Rumour ends up transforming herself to resemble the Gess’ conception of femininity: a malformed, twisted hag of bloated stature and bulbous curves. While it’s possible that she takes on this aspect to make the Gess fear her, it may well seem to be her only understanding of what something reviled like a woman should look like. Rumour literally wears her own internalized misogyny while attempting to own it. She attracts a large number of the Stuff – of the lower engineered Gess classes – not unlike a medieval witch or a devil recruiting a perverse coven and begins to creating her own form of life: monsters that can possibly fight against the Gess at some point in time.
But, ironically enough, the Gess’ champion Brother Bones also suffers from a twisted conception of gender identity. When an Inquisitor discovers Rumour and her coven, completely horrified, he returns and reports to the Brotherhood of Stern Resolve, after a ritual lashing to purge himself of his sins and base desires. After they kill him, to keep this matter silent and not alarm the populace, their Elder Brother clones and presumably mnemonically resurrects Brother Bones to bring Gess’ corpulent society back into order and destroy Rumour once and for all.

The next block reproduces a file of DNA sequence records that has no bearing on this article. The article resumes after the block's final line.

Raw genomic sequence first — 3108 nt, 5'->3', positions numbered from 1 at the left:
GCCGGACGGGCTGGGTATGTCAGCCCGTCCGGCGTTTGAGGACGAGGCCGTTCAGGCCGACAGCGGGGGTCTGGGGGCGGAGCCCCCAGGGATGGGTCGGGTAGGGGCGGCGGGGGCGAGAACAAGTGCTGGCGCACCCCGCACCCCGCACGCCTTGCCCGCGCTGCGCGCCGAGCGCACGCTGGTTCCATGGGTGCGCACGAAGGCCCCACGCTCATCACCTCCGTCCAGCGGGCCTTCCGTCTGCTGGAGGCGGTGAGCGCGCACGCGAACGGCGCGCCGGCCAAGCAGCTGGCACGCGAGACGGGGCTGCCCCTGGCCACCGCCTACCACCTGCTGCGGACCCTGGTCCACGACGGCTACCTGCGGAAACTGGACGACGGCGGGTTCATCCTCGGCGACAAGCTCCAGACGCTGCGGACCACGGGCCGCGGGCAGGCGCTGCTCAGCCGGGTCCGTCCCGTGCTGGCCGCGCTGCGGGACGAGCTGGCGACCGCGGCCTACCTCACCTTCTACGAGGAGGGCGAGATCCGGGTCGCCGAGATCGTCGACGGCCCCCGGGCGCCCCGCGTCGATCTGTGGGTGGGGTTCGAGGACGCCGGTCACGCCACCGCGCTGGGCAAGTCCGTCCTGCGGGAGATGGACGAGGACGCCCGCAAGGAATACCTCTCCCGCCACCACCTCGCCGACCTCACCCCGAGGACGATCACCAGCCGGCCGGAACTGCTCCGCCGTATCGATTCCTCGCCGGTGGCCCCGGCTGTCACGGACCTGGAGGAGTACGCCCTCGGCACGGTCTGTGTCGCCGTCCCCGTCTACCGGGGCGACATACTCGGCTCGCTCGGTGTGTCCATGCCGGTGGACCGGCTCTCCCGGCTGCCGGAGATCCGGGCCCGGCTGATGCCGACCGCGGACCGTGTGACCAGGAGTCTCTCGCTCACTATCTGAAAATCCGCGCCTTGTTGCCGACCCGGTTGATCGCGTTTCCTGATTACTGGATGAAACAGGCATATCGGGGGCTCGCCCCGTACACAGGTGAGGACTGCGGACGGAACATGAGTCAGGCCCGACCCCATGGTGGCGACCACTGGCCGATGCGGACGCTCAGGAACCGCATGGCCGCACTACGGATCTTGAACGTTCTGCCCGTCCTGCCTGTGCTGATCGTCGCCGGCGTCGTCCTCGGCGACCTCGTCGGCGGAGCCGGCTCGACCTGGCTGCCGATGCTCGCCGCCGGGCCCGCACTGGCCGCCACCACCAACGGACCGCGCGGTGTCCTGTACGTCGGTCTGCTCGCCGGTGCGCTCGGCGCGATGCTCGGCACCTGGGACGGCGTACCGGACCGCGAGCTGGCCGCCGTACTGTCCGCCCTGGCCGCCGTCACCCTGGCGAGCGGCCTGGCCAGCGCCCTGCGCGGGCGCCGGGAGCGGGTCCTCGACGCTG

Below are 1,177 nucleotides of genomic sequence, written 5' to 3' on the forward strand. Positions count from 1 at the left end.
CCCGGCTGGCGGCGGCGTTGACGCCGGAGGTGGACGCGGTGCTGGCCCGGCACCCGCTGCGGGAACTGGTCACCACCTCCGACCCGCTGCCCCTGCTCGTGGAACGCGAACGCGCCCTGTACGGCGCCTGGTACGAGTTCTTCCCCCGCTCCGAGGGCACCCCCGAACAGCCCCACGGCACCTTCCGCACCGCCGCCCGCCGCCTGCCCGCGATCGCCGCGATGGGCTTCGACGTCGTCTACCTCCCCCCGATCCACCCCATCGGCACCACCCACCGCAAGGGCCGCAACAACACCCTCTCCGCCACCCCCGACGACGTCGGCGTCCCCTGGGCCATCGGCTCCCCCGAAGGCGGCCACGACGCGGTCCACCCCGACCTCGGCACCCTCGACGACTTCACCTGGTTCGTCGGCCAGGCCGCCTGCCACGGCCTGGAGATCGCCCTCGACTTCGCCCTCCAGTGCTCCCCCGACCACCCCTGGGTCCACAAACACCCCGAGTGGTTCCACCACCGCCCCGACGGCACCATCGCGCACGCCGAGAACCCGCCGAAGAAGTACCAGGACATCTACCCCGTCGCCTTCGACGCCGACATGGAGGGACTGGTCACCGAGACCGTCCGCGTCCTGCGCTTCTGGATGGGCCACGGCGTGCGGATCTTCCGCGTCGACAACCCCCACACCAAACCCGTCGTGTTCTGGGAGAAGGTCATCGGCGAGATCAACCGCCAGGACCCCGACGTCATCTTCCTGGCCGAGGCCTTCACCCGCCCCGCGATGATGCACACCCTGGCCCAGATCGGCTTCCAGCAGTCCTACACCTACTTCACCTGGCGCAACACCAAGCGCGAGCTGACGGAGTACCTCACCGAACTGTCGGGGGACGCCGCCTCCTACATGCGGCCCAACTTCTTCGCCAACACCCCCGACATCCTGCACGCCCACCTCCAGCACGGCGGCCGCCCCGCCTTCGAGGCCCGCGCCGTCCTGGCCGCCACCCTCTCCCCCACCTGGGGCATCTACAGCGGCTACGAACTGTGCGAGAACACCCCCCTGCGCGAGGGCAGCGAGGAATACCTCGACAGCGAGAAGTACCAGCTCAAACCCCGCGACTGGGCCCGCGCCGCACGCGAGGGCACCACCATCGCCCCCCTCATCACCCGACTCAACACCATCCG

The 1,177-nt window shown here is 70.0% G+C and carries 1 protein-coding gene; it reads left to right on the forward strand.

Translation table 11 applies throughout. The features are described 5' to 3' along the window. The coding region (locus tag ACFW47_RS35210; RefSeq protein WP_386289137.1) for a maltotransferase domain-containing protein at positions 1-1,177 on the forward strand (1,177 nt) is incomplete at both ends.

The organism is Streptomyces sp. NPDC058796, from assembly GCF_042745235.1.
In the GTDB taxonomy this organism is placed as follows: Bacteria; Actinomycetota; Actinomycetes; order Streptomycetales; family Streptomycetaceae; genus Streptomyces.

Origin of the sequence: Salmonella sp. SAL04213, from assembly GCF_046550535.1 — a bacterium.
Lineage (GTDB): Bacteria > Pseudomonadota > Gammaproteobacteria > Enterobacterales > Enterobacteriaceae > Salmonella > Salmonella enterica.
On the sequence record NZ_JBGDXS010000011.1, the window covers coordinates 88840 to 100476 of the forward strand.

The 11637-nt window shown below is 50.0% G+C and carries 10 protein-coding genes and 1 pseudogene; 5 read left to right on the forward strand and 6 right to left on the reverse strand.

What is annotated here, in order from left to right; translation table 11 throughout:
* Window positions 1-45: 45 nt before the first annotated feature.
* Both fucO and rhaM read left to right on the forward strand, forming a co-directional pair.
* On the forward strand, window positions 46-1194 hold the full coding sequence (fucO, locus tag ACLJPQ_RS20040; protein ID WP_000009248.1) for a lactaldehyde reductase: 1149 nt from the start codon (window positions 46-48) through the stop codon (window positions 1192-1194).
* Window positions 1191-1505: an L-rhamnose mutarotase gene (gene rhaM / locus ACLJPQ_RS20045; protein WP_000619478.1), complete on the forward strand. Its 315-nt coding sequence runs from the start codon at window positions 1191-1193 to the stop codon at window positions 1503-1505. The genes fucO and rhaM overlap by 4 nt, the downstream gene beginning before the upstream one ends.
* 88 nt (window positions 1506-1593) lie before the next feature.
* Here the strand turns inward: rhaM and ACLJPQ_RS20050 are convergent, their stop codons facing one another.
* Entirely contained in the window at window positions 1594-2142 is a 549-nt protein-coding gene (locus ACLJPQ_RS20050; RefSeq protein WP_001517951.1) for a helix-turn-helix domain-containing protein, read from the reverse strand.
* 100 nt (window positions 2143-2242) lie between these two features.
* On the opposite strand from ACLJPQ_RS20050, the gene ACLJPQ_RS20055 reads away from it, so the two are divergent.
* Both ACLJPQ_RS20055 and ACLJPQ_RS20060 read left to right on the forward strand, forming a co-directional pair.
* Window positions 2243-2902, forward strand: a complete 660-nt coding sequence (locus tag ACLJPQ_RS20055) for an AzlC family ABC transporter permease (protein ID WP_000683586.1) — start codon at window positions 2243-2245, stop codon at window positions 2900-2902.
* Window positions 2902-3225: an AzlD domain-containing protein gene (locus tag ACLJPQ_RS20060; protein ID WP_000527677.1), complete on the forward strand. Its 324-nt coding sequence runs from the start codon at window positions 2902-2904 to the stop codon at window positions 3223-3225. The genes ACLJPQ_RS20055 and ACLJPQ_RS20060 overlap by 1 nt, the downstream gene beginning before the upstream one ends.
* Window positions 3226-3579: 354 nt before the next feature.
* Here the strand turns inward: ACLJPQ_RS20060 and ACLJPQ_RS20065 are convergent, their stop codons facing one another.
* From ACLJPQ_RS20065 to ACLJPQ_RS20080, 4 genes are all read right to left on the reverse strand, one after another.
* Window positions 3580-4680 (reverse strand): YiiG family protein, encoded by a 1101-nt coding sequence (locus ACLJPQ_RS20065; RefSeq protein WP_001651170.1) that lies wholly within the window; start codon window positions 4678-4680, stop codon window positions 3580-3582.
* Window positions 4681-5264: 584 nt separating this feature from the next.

Brother Bones speaks in an ancient dialect, as he existed somewhere in the distant ancestry of the Gess, and he resembles Sauron’s armoured form from The Lord of the Rings. Brother Bones is all hard angles, spiked helmet and shoulder-pads, black armour, and pain incarnate. There is nothing soft nor yielding about the man and he is constantly filled with anger and hate. The only pleasure he seems to take is in killing and destroying, even if it has to be his own men, and the Brotherhood itself barely controls him: if at all. It is Brother Bones that orders all Skittons to be exterminated, and the Gilds brought to heel and under his direct control. He fancies himself both a messiah and a great warrior that will end the “degradation” and “soft weak rot” of the Gess, destroy all femininity, and bring “a new order” to The Host. As a clone of the original Brother Bones, he symbolizes the pathological drive of the Gess and their city of Bedlam: in accepting the poison and pollution of their world as something natural, in exulting in pain as the only outlet for release, and is overall – literally – destructive and toxic masculinity made incarnate.